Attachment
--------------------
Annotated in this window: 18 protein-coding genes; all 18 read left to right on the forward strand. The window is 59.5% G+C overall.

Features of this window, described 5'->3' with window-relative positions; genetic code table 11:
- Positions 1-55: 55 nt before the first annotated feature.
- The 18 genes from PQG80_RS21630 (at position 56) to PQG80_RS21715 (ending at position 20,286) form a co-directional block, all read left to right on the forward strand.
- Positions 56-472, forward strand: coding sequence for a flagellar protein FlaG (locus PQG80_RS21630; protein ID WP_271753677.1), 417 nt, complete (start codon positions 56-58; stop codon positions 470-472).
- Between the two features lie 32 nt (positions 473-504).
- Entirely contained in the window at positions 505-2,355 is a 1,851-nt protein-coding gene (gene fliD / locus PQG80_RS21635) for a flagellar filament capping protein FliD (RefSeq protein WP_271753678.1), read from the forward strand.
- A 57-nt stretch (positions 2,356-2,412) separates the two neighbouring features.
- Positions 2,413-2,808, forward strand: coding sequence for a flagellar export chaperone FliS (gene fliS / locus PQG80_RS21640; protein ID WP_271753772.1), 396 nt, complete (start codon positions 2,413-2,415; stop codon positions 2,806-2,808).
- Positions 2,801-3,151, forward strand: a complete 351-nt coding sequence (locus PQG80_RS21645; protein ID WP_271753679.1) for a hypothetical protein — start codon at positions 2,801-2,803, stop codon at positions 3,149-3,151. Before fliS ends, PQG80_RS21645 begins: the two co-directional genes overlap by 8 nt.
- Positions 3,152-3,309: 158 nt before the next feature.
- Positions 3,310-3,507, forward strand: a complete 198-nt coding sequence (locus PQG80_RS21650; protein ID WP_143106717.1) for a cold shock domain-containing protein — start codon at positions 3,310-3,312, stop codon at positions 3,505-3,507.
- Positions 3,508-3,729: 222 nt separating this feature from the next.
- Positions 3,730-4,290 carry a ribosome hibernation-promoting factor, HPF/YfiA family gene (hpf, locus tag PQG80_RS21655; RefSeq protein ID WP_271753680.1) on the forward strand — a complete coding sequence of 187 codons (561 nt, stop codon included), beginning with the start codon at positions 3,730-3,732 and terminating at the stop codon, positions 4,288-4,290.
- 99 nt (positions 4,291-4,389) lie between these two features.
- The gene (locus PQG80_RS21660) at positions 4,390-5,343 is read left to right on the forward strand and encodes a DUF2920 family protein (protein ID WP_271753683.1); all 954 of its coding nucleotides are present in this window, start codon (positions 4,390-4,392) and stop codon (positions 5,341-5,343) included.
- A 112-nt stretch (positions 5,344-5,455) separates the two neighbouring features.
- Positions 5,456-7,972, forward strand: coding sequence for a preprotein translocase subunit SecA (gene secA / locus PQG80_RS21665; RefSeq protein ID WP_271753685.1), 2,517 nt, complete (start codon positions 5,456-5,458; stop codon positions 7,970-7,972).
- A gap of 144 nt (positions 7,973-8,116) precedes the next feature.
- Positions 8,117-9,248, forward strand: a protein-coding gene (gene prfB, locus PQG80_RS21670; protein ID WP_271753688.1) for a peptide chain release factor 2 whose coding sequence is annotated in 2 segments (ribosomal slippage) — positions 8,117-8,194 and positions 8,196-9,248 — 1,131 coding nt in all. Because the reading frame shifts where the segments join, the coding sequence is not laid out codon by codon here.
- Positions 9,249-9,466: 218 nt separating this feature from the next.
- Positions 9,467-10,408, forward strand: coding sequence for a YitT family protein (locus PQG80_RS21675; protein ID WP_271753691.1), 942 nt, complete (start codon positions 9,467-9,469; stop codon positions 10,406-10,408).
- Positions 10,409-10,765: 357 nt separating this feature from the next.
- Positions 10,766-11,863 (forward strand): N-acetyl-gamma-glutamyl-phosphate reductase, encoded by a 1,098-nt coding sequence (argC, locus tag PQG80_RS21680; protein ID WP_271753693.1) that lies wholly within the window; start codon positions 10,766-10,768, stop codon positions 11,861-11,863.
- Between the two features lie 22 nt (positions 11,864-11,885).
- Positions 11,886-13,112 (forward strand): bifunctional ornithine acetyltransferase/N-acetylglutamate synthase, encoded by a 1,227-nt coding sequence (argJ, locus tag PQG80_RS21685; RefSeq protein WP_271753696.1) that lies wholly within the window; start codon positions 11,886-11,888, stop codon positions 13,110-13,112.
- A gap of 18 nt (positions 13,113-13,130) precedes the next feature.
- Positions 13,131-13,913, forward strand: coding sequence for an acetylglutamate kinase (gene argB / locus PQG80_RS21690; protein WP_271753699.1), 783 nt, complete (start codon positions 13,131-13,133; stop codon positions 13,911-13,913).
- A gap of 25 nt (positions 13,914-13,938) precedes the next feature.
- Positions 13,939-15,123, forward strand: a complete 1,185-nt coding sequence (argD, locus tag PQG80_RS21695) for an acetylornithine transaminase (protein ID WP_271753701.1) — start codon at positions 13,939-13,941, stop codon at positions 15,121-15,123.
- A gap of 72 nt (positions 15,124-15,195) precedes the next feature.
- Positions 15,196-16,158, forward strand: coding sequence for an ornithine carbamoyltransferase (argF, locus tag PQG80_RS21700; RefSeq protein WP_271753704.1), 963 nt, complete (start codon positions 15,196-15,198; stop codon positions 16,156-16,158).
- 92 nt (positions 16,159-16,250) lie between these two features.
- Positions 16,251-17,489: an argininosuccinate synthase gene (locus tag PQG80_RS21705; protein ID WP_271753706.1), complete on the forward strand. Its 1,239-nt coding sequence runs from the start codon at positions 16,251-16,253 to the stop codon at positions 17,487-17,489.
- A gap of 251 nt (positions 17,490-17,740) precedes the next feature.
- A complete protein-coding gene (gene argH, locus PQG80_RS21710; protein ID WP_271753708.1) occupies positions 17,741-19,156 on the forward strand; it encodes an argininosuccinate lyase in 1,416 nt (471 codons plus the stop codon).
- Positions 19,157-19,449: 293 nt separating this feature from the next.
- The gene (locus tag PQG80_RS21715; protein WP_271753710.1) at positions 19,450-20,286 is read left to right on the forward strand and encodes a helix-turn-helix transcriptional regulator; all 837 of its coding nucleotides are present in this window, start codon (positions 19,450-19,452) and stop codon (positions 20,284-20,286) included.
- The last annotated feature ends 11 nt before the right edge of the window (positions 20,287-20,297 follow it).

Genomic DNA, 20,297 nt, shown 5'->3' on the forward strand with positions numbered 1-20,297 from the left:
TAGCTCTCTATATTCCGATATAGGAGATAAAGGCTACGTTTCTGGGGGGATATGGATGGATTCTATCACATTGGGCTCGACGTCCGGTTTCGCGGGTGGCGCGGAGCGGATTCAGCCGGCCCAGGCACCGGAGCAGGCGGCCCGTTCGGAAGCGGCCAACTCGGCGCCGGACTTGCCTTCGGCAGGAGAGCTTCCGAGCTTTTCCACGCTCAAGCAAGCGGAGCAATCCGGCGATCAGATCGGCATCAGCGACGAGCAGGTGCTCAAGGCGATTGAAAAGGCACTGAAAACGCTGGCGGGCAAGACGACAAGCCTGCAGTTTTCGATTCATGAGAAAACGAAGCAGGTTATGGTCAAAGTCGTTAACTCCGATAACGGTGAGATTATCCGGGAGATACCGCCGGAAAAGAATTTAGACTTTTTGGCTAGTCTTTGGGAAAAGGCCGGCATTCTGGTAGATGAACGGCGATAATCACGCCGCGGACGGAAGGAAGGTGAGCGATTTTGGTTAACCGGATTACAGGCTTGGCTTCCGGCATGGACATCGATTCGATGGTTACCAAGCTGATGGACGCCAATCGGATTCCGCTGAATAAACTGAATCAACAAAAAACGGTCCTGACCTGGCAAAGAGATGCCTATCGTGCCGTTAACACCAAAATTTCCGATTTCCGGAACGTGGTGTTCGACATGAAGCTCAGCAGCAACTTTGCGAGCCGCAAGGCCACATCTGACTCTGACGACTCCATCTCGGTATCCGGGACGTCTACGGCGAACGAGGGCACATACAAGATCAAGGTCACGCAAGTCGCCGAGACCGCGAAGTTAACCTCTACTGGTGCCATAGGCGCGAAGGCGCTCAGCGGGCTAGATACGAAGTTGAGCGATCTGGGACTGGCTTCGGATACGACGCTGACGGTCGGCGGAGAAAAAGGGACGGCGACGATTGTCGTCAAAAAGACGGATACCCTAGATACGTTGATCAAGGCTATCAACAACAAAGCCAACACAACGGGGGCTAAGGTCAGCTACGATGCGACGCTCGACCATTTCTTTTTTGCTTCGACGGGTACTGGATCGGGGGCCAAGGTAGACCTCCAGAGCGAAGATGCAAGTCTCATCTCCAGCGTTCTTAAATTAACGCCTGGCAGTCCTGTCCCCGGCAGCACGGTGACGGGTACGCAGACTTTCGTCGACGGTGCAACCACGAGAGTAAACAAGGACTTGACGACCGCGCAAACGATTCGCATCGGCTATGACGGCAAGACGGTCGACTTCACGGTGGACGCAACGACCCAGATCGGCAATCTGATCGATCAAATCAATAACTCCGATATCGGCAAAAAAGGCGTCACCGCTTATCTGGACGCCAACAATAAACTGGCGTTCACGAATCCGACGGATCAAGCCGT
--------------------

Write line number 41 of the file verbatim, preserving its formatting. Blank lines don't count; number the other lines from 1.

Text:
TAGCTCTCTATATTCCGATATAGGAGATAAAGGCTACGTTTCTGGGGGGATATGGATGGATTCTATCACATTGGGCTCGACGTCCGGTTTCGCGGGTGGCGCGGAGCGGATTCAGCCGGCCCAGGCACCGGAGCAGGCGGCCCGTTCGGAAGCGGCCAACTCGGCGCCGGACTTGCCTTCGGCAGGAGAGCTTCCGAGCTTTTCCACGCTCAAGCAAGCGGAGCAATCCGGCGATCAGATCGGCATCAGCGACGAGCAGGTGCTCAAGGCGATTGAAAAGGCACTGAAAACGCTGGCGGGCAAGACGACAAGCCTGCAGTTTTCGATTCATGAGAAAACGAAGCAGGTTATGGTCAAAGTCGTTAACTCCGATAACGGTGAGATTATCCGGGAGATACCGCCGGAAAAGAATTTAGACTTTTTGGCTAGTCTTTGGGAAAAGGCCGGCATTCTGGTAGATGAACGGCGATAATCACGCCGCGGACGGAAGGAAGGTGAGCGATTTTGGTTAACCGGATTACAGGCTTGGCTTCCGGCATGGACATCGATTCGATGGTTACCAAGCTGATGGACGCCAATCGGATTCCGCTGAATAAACTGAATCAACAAAAAACGGTCCTGACCTGGCAAAGAGATGCCTATCGTGCCGTTAACACCAAAATTTCCGATTTCCGGAACGTGGTGTTCGACATGAAGCTCAGCAGCAACTTTGCGAGCCGCAAGGCCACATCTGACTCTGACGACTCCATCTCGGTATCCGGGACGTCTACGGCGAACGAGGGCACATACAAGATCAAGGTCACGCAAGTCGCCGAGACCGCGAAGTTAACCTCTACTGGTGCCATAGGCGCGAAGGCGCTCAGCGGGCTAGATACGAAGTTGAGCGATCTGGGACTGGCTTCGGATACGACGCTGACGGTCGGCGGAGAAAAAGGGACGGCGACGATTGTCGTCAAAAAGACGGATACCCTAGATACGTTGATCAAGGCTATCAACAACAAAGCCAACACAACGGGGGCTAAGGTCAGCTACGATGCGACGCTCGACCATTTCTTTTTTGCTTCGACGGGTACTGGATCGGGGGCCAAGGTAGACCTCCAGAGCGAAGATGCAAGTCTCATCTCCAGCGTTCTTAAATTAACGCCTGGCAGTCCTGTCCCCGGCAGCACGGTGACGGGTACGCAGACTTTCGTCGACGGTGCAACCACGAGAGTAAACAAGGACTTGACGACCGCGCAAACGATTCGCATCGGCTATGACGGCAAGACGGTCGACTTCACGGTGGACGCAACGACCCAGATCGGCAATCTGATCGATCAAATCAATAACTCCGATATCGGCAAAAAAGGCGTCACCGCTTATCTGGACGCCAACAATAAACTGGCGTTCACGAATCCGACGGATCAAGCCGT